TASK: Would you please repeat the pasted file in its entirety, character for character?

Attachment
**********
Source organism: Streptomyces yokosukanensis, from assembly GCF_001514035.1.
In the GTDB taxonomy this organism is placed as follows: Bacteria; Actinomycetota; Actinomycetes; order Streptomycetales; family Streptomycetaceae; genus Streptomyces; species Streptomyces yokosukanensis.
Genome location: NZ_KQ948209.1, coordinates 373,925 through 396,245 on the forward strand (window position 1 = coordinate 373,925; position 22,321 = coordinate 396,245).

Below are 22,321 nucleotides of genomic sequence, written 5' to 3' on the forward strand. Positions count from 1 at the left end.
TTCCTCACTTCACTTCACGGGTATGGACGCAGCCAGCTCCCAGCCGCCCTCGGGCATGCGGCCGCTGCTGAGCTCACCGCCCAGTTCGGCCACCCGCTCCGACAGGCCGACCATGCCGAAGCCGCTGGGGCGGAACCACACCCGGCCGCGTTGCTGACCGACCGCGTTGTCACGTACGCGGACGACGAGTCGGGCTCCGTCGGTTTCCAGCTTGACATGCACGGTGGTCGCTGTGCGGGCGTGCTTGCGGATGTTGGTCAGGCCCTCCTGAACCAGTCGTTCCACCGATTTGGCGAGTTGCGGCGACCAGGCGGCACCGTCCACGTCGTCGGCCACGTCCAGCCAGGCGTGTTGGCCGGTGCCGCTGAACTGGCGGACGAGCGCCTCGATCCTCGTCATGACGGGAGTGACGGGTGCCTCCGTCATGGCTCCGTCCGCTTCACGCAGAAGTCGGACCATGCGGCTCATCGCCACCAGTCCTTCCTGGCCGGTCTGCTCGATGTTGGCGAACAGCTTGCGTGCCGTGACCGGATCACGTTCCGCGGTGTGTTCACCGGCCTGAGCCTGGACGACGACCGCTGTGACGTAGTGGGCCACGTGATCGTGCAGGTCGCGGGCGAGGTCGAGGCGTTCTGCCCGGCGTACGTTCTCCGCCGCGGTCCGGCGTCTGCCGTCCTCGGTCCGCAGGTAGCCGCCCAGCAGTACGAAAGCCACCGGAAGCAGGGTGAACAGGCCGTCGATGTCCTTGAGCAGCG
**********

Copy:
Source organism: Streptomyces yokosukanensis, from assembly GCF_001514035.1.
In the GTDB taxonomy this organism is placed as follows: Bacteria; Actinomycetota; Actinomycetes; order Streptomycetales; family Streptomycetaceae; genus Streptomyces; species Streptomyces yokosukanensis.
Genome location: NZ_KQ948209.1, coordinates 373,925 through 396,245 on the forward strand (window position 1 = coordinate 373,925; position 22,321 = coordinate 396,245).

Below are 22,321 nucleotides of genomic sequence, written 5' to 3' on the forward strand. Positions count from 1 at the left end.
TTCCTCACTTCACTTCACGGGTATGGACGCAGCCAGCTCCCAGCCGCCCTCGGGCATGCGGCCGCTGCTGAGCTCACCGCCCAGTTCGGCCACCCGCTCCGACAGGCCGACCATGCCGAAGCCGCTGGGGCGGAACCACACCCGGCCGCGTTGCTGACCGACCGCGTTGTCACGTACGCGGACGACGAGTCGGGCTCCGTCGGTTTCCAGCTTGACATGCACGGTGGTCGCTGTGCGGGCGTGCTTGCGGATGTTGGTCAGGCCCTCCTGAACCAGTCGTTCCACCGATTTGGCGAGTTGCGGCGACCAGGCGGCACCGTCCACGTCGTCGGCCACGTCCAGCCAGGCGTGTTGGCCGGTGCCGCTGAACTGGCGGACGAGCGCCTCGATCCTCGTCATGACGGGAGTGACGGGTGCCTCCGTCATGGCTCCGTCCGCTTCACGCAGAAGTCGGACCATGCGGCTCATCGCCACCAGTCCTTCCTGGCCGGTCTGCTCGATGTTGGCGAACAGCTTGCGTGCCGTGACCGGATCACGTTCCGCGGTGTGTTCACCGGCCTGAGCCTGGACGACGACCGCTGTGACGTAGTGGGCCACGTGATCGTGCAGGTCGCGGGCGAGGTCGAGGCGTTCTGCCCGGCGTACGTTCTCCGCCGCGGTCCGGCGTCTGCCGTCCTCGGTCCGCAGGTAGCCGCCCAGCAGTACGAAAGCCACCGGAAGCAGGGTGAACAGGCCGTCGATGTCCTTGAGCAGCG